wdeguara

    7 Dec, 2017 11:28 am

    Agree. Particularly if you don't typically expect to charge more than $3000 per period to the card. For example, when compared against the ANZ Frequent Flyer Platinum card, both the Qantas and ANZ cards accrue 0.75 Qantas Points per $1 up to $3,000 per period. The key difference being that the ANZ card costs $295/year vs $49/year for the Qantas card.
    Member who gave thanks

    Blake

  • Bill NORTHBY

    Brython14

    7 Dec, 2017 12:34 pm

    To be honest I am very disappointed in the credit card offerings by QANTAS, maybe I was unreasonably expecting better.
    By any measure comparison, anyone who is a big user of credit cards would be better off looking elsewhere as the QANTAS offerings just don't stack up. Stingy is a word that readily comes to mind.
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  • Blake

    Blake

    7 Dec, 2017 01:29 pm

    probably not the ideal credit card for the hard core traveller that frequents this website. But at $49 a year its the cheapest Qantas earning Visa/MC, and a 0.75% earn is still very high. You have to pay at least $200 a year for that earn rate anywhere else.

    Its hard to tell what anyone could be disappointed about, this product is a market leader for low annual fee Qantas points earner.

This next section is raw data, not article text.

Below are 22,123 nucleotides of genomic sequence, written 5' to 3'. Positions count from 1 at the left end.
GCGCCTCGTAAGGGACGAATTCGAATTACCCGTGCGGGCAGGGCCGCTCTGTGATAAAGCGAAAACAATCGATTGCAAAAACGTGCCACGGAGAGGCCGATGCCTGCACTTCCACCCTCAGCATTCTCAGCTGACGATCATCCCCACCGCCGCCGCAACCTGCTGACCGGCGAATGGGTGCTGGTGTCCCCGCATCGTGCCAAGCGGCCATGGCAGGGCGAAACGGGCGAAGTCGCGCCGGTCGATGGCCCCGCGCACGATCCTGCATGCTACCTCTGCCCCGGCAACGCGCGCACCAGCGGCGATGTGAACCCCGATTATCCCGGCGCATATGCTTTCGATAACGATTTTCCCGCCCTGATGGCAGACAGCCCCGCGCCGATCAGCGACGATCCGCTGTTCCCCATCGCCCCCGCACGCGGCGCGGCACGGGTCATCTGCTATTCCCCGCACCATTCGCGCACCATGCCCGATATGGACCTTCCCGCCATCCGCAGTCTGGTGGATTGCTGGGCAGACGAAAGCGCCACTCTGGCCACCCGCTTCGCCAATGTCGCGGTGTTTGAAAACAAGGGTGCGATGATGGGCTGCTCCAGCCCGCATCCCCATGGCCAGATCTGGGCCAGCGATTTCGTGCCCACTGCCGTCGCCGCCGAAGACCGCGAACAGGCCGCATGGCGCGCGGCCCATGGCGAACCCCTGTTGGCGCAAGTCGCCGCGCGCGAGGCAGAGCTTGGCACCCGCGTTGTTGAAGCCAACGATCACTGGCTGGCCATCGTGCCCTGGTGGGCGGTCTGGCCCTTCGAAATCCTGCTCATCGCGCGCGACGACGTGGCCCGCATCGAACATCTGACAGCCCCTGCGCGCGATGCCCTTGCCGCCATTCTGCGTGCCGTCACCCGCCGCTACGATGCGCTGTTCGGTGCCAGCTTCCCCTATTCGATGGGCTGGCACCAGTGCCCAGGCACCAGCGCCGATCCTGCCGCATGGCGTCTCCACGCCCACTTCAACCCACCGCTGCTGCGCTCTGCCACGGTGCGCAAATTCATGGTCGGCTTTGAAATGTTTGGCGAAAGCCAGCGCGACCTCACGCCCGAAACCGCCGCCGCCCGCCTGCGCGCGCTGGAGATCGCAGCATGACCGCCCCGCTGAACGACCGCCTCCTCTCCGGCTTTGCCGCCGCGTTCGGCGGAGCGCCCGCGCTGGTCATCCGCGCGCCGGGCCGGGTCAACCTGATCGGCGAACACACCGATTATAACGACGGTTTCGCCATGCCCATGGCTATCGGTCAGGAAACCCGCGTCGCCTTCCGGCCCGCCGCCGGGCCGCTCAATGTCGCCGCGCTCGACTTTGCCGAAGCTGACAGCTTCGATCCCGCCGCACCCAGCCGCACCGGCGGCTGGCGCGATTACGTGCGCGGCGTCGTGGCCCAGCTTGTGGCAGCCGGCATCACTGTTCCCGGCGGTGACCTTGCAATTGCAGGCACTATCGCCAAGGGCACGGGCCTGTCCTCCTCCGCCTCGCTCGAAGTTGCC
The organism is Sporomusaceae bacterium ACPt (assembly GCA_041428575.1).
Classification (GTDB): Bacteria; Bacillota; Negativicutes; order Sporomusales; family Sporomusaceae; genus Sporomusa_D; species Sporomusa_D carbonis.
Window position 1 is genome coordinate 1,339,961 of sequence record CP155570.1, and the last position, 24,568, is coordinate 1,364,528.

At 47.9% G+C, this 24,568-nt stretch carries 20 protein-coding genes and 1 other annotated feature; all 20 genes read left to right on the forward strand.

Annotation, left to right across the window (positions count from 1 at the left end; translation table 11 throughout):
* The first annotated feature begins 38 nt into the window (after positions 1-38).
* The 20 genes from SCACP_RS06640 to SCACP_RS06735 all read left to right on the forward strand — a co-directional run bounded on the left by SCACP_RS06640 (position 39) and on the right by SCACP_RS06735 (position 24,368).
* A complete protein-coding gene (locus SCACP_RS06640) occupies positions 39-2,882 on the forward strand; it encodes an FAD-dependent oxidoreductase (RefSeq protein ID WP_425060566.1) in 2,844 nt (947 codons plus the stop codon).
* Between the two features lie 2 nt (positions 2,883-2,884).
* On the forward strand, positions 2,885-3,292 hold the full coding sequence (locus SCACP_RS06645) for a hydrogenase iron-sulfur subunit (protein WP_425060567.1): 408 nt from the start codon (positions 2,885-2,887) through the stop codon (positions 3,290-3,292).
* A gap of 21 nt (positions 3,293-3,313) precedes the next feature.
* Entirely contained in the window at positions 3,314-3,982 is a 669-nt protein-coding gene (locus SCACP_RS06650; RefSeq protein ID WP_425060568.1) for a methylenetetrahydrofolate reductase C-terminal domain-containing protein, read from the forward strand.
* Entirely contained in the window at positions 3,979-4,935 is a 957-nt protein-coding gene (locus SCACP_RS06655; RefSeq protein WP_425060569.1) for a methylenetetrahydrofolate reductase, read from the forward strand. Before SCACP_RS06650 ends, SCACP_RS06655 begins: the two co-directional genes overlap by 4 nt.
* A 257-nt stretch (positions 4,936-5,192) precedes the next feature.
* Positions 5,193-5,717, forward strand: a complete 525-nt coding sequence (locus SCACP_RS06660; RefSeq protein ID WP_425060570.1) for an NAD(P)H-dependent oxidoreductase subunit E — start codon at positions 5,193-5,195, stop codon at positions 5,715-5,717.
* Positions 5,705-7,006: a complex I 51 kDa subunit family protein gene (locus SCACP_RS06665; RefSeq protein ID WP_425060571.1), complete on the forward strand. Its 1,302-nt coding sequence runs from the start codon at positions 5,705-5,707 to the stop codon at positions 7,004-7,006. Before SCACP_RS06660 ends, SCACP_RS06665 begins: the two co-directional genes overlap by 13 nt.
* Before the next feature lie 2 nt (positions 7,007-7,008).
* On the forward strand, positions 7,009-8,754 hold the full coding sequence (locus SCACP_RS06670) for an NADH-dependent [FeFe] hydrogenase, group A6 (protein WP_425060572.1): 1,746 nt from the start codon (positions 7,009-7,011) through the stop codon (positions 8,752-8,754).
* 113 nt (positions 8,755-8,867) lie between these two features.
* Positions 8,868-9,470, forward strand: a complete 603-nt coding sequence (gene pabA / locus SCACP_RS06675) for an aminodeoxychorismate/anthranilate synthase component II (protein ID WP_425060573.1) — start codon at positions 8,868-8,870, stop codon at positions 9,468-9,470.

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    deegee93

  • kimshep

    kimshep

    7 Dec, 2017 04:44 pm

    No mention of any interest rate for those who may 'carry over' a balance? I would expect to see this as a fundamental piece of information on any credit card review, Chris.

    Frequent Flyer points and signup bonuses may be at the heart of a review, but omitting the interest rate is a disservice to your readers. Is this a low-interest card or a high-interest stinger?

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  • Chris Chamberlin

    ChrisCh

    7 Dec, 2017 04:55 pm

    Hi kimshep, this isn't a review: this is a brief news piece centred on the card's launch which highlights only the key reward rates and annual fee, which are the product's focus, and how they sit in the market compared to key existing cards. Readers can find further information about the card on the Qantas Money website.